Bidding Farewell to Two Members of the Las Vegas Mighty Fiveby Representative Joseph J. Heck
Posted on 2013-02-05
HECK of Nevada. Mr. Speaker, I come to the floor today to bid a
solemn and respectful farewell to Mr. Romeo Barreras and Mr. Silverio
Cuaresma. Messrs. Barreras and Cuaresma were residents of southern
Nevada and members of the Las Vegas Mighty Five, a group of Filipino
American World War II veterans denied benefits and recognition for
their service to the United States.
Romeo Barreras volunteered for the Philippine Army at age 17 and served with the infantry as a Guerrilla fighter. He earned a Purple Heart for wounds sustained in action and received an honorable discharge for his service to both the Republic of the Philippines and the United States. Romeo passed away last month at the age of 85.
Silverio Cuaresma was a guerrilla intelligence officer who served under Army Colonel Edwin Ramsey in the 26th calvary. It was this unit that made the last horse charge in cavalry history on January 16, 1942. After his discharge, Silverio took up the cause of his fellow denied veterans and fought for their compensation ever since. That fight ended two weeks ago in Las Vegas. Silverio Cuaresma was 100 years old.
They, along with their countrymen, fought and in many instances died under the command of American troops in the Pacific theater of World War II. After helping the Allies win the war in the Pacific, many of these veterans began seeking the benefits promised to them by President Franklin Roosevelt. But on February 18, 1946, President Harry S. Truman signed the Rescission Act of 1946 into law, which denied over 200,000 Filipino World War II veterans the benefits promised to them just five years earlier by President Roosevelt.
Congress finally acknowledged the dedicated service of many of these denied veterans when it established the Filipino Veterans Equity Compensation Fund in 2009. But many of these veterans, as many as 24,000, still have not received compensation due to bureaucratic hurdles and paperwork shuffles over the types of records they hold verifying their service.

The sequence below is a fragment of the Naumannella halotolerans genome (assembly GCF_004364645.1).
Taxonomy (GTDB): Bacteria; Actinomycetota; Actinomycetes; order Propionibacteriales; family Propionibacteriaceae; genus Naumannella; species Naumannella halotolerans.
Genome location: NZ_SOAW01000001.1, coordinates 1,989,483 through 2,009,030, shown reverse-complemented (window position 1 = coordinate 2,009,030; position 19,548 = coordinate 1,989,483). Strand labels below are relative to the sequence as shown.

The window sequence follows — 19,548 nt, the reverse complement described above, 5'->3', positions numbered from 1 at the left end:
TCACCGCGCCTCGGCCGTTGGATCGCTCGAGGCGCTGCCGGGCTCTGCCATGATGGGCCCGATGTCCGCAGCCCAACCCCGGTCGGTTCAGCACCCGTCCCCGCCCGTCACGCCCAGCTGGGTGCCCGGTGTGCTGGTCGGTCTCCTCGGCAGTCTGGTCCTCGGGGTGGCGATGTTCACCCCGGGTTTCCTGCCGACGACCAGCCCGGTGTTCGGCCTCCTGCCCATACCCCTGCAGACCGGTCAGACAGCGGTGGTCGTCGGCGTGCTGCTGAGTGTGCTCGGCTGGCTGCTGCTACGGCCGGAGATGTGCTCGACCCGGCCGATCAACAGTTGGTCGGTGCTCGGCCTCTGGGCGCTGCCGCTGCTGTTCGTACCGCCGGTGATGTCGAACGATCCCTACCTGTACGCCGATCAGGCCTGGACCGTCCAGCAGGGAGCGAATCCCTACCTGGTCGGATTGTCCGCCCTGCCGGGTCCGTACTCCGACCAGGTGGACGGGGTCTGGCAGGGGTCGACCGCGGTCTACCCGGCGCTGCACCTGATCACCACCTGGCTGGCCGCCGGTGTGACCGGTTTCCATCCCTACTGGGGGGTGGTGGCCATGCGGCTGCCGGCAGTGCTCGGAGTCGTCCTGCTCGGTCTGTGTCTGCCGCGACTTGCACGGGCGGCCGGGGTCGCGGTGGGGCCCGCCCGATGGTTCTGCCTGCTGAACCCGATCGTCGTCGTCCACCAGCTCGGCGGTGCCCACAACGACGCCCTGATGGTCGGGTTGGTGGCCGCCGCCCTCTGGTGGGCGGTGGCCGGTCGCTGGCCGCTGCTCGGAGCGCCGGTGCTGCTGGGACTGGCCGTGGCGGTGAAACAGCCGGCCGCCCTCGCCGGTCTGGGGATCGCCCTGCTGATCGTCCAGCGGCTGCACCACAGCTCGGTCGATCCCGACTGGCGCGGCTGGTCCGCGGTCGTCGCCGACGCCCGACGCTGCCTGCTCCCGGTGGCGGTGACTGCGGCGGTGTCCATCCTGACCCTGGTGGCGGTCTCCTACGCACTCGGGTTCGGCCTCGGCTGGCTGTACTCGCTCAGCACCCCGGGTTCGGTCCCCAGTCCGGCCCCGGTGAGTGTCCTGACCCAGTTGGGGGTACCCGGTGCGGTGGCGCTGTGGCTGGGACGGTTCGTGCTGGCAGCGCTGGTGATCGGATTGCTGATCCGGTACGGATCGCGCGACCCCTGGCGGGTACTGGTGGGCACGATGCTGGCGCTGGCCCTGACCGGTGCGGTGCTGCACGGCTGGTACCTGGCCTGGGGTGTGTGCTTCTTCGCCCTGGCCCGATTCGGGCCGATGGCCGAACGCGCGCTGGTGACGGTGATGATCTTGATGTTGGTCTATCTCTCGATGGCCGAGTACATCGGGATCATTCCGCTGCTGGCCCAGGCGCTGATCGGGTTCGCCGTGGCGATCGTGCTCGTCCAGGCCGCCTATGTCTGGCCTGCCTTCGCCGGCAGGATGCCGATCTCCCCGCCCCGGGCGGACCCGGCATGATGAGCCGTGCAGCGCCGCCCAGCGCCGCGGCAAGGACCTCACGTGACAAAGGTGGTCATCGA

The Mighty Five is now reduced to two with the passing of Romeo and Silverio. We lost Augusto Oppus last year as well. I fear many more will pass without ever obtaining the recognition they deserve if this body does not act to remove the barriers preventing these veterans from receiving the benefits they have earned.
Yesterday, I introduced legislation to ensure that the remainder of the Mighty Five and denied Filipino veterans everywhere finally receive the benefits promised to them so many years ago.
My bill, Mr. Speaker, is very simple. It directs the Department of the Army to certify the service of any Filipino World War II veteran whose name appears on the Approved Revised Reconstructed Guerrilla Roster or has certified documentation from the U.S. Army or Philippine Government attesting to their service.
Simply put, these men fought so that the Allies could defeat the Japanese in the Pacific. If they can show they fought, let's fulfill our promise to them so they can live out their years knowing that the United States has officially recognized their service.
I have met with the Mighty Five many times in Las Vegas. All they want is to be recognized. It's not about the money to them. They want to know that their service was appreciated, that their sacrifices did not go unnoticed.
As I attended Lieutenant Cuaresma's funeral last week, no flag draped his casket, no honor guard was present, and there was no playing of ``Taps.'' There was no official recognition of his dedicated military service. And that, Mr. Speaker, was wrong.
I would like to thank my friends and brother veterans, Romeo and Silverio, for their service to our country. Their passion and dedication to this cause will be missed. Mr. Speaker, I urge my colleagues to join me in fighting to ensure these honorable World War II veterans are appropriately recognized.